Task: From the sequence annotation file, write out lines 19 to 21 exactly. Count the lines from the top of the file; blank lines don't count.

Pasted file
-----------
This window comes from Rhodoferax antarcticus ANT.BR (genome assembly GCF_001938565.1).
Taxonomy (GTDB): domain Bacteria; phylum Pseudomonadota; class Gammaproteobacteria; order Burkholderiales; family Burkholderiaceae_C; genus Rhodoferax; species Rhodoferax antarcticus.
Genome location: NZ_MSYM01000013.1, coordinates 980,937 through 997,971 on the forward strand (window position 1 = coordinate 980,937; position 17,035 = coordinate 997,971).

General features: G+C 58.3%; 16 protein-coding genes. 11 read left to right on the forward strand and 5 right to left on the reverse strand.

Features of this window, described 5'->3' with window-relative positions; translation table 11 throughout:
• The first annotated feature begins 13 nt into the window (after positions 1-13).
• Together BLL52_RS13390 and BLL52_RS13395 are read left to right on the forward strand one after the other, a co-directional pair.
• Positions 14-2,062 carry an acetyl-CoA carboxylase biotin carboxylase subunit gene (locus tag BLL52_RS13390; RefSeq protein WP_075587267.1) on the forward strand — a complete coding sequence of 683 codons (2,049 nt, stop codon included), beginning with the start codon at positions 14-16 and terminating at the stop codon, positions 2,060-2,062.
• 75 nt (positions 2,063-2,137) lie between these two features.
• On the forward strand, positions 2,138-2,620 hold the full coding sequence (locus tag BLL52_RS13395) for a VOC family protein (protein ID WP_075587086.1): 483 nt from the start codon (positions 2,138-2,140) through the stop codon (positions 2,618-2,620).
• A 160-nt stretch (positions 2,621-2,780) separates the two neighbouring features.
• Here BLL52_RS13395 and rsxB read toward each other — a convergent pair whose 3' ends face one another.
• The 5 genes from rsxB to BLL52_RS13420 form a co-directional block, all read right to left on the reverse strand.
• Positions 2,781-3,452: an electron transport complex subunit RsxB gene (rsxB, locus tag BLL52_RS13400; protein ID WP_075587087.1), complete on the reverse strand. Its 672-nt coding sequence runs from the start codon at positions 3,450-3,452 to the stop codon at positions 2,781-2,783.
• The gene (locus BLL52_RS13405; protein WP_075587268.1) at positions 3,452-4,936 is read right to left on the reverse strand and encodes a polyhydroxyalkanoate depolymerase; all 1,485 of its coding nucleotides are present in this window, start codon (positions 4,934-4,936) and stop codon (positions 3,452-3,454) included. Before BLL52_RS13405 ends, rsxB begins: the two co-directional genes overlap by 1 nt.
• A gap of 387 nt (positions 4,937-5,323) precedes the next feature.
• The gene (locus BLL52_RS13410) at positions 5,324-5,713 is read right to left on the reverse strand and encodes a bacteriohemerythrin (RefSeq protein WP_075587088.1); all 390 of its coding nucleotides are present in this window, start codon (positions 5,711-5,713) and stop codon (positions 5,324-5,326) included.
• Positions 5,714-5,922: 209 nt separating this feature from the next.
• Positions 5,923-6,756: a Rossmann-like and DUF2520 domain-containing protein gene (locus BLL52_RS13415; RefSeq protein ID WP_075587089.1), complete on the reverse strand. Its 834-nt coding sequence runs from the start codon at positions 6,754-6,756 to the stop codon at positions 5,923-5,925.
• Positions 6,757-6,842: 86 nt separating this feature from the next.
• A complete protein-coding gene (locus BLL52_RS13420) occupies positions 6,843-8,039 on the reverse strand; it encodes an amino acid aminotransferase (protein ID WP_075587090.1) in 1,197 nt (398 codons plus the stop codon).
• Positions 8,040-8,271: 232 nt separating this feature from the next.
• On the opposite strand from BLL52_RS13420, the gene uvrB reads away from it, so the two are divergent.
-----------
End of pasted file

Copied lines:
• Positions 5,923-6,756: a Rossmann-like and DUF2520 domain-containing protein gene (locus BLL52_RS13415; RefSeq protein ID WP_075587089.1), complete on the reverse strand. Its 834-nt coding sequence runs from the start codon at positions 6,754-6,756 to the stop codon at positions 5,923-5,925.
• Positions 6,757-6,842: 86 nt separating this feature from the next.
• A complete protein-coding gene (locus BLL52_RS13420) occupies positions 6,843-8,039 on the reverse strand; it encodes an amino acid aminotransferase (protein ID WP_075587090.1) in 1,197 nt (398 codons plus the stop codon).